Tuesday, July 7, 2015

Another Refinished Furniture Piece

Before for the armoire, but I'd started the
drawers at this point.
I had another piece of art deco furniture that I decided to refinish. This was the armoire that I snagged from a woman on Craigslist in 2009.

The veneer on the drawer fronts was coming off because it was pieced together. A few years ago, my husband and his dad tried fixing it for me with new veneer pieces but never finished it. Turns out that my husband wasn't happy with how the pieces looked (would have been nice if he had mentioned that to me, instead of just leaving me hanging.)

I learned how to remove it from this blog. I thought about removing it and then looking for some new mahogany veneer that would be big enough to cover the drawer fronts completely. I think piecing them together like that was part of the problem.

The only problem was that I couldn't find any veneer that would have matched and that I could buy in individual pieces. Every bit of it that I came across was only purchasable in quantities of 12 or more pieces. That struck me as major overkill.

So, I decided to just sand them down and start staining them. I knew the drawer fronts would come out looking a lighter color than the rest of the armoire because they had been stripped and I wasn't stripping the rest of the veneer off.

I read about a stain similar to this Minwax PolyShades from another refinishing blog. I used Mission Oak Satin. The idea of it is that you don't have to strip a wood piece in order to restain it. By sanding your piece, you can use this over existing stain.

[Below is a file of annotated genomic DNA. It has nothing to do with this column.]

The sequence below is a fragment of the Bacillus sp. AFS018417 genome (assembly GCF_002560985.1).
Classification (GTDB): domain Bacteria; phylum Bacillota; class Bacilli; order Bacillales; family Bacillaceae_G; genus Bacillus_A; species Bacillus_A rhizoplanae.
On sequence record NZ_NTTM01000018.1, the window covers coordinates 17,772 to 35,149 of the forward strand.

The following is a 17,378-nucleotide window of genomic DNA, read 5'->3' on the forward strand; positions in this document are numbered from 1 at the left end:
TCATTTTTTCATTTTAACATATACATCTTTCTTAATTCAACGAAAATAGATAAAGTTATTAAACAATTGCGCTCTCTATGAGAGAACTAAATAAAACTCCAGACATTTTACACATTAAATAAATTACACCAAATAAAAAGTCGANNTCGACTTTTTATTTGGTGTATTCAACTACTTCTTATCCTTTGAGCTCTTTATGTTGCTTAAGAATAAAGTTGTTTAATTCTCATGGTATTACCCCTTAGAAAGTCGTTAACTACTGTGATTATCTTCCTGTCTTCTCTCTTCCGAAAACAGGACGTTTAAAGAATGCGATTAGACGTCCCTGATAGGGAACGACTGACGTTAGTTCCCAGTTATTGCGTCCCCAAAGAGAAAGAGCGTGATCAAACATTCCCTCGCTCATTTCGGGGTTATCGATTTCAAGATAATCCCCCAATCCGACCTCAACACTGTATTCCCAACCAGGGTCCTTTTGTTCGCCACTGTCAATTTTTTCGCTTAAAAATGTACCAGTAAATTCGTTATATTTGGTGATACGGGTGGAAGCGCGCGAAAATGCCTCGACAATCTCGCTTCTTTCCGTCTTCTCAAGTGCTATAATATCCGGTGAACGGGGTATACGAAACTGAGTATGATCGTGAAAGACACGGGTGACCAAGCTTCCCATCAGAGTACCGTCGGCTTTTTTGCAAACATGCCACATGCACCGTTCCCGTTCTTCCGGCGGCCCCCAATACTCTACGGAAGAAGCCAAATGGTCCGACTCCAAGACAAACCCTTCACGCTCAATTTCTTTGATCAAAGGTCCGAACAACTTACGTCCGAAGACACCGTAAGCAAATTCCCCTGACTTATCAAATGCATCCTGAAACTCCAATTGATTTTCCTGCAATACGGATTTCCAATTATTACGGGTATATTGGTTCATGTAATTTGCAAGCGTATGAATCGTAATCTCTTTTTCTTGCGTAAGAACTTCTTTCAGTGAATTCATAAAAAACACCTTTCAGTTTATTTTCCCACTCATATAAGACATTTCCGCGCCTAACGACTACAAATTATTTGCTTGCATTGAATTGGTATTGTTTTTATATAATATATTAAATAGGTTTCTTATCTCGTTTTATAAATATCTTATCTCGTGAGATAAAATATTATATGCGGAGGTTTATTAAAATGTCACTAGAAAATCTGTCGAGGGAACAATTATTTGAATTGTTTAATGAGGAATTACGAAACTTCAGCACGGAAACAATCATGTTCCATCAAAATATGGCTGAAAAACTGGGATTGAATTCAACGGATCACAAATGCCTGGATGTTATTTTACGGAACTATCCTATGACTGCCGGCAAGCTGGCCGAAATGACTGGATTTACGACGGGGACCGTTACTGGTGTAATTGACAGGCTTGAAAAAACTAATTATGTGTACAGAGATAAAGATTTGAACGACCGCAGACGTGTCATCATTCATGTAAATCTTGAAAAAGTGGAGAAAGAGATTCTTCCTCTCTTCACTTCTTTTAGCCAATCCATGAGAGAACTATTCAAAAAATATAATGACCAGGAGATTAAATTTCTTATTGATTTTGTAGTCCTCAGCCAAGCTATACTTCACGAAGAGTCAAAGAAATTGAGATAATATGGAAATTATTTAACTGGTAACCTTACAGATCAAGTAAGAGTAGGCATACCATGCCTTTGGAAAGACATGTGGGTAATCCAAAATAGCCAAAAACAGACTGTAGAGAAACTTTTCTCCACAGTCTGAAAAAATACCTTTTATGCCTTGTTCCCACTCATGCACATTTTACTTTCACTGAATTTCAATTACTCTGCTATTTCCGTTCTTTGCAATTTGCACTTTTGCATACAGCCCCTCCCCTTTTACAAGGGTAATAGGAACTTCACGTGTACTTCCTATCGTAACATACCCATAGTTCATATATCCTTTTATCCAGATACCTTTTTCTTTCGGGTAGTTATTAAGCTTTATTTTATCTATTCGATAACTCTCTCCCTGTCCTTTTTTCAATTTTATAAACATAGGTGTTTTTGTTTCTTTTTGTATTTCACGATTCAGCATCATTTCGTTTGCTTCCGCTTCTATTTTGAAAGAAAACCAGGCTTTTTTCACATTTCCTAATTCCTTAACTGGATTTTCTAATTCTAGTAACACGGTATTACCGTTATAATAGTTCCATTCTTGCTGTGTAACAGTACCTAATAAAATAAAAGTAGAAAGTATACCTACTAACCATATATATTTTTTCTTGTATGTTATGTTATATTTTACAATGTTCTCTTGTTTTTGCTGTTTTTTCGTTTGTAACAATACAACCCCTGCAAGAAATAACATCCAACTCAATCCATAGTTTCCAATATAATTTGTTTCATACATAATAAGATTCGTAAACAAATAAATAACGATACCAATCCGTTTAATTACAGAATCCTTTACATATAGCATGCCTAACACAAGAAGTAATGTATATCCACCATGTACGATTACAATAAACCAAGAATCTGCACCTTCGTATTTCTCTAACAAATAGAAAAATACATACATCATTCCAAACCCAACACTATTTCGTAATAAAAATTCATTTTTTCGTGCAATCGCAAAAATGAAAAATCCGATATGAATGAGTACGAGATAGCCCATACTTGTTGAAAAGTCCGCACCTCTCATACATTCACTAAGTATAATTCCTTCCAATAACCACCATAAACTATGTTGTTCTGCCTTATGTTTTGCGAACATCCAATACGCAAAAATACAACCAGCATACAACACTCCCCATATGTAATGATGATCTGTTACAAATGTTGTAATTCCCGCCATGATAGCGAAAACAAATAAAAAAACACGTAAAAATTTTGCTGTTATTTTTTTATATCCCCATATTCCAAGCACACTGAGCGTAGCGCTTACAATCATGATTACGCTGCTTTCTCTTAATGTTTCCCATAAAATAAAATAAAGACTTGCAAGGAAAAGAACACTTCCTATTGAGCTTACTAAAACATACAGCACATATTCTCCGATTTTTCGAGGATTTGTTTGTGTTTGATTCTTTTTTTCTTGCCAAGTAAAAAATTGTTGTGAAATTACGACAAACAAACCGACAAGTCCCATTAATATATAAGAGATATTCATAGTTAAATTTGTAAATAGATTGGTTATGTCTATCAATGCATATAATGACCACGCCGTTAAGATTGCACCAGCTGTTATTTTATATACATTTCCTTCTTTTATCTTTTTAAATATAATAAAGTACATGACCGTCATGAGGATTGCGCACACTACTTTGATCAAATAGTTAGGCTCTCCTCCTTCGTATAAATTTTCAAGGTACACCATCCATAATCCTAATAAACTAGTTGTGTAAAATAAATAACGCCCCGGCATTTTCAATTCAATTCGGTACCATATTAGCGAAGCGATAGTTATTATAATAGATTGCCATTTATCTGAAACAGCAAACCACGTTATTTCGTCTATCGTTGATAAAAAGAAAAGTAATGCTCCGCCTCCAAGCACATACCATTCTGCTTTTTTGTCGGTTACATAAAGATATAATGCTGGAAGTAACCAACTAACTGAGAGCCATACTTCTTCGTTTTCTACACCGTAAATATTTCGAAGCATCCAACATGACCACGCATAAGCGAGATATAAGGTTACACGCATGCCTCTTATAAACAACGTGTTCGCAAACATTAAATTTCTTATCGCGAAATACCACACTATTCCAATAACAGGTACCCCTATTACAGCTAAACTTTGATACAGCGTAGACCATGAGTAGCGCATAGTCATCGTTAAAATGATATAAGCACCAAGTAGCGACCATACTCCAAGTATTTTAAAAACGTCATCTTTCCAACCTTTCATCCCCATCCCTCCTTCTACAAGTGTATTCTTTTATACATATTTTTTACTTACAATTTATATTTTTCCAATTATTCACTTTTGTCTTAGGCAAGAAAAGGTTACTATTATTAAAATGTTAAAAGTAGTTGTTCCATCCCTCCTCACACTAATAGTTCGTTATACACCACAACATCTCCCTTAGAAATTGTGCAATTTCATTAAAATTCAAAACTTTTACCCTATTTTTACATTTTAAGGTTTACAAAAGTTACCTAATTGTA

Sounds like a great idea and I used it on this armoire as a practice for possibly restaining my kitchen cabinets.

I didn't like this stuff.

Part of the reason was my own fault: the heat outside! I sanded and then stained the drawers outside in our garage, but because of the heat, it made the stain dry thickly and unevenly. I had to resand and restain the drawers. I also had to do it to the doors and the armoire later on, and I waited for cooler temps when doing those pieces. In full disclosure, the drawers, without the veneer, looked kick ass when they were done a second time though.

The polyurethane aspect of this stain was pretty underwhelming. When I finally got around to being finished with this stuff, I had to put another coat of true plain poly over the top of this.

Drawer, before with veneer.

Sanded drawers before, veneer removed.

Armoire sanded, pre-staining.
Completely finished. The drawers pick up a little of the lighter grain of the center stripe in that smaller top drawer.
The other thing I didn't really like about this stain is that on sanded veneer, it didn't behave like I would have expected. I know you aren't supposed to brush this stuff on like it's paint. But when I went to go wipe the wet stain away, it didn't really move. It gives this a darker look than originally (which is fine), but now it has a bit of a brindle kind of look to it. I'm not really sure how I feel about that aspect of it, but it's done. The extra poly does give it a nice sheen that it didn't have before.

And with finishing this piece, I've worked on four different pieces and have done something completely different with them:
--bench: stripped, sanded, restained, and poly'ed
--sewing machine cabinet: stripped, sanded, painted, and poly'ed
 --art deco vanity: poly'ed
--art deco armoire: sanded, stained and poly'ed

I am pretty sure now that I'm going to leave the cabinets alone in the kitchen. That's a project I don't need to try to tackle!

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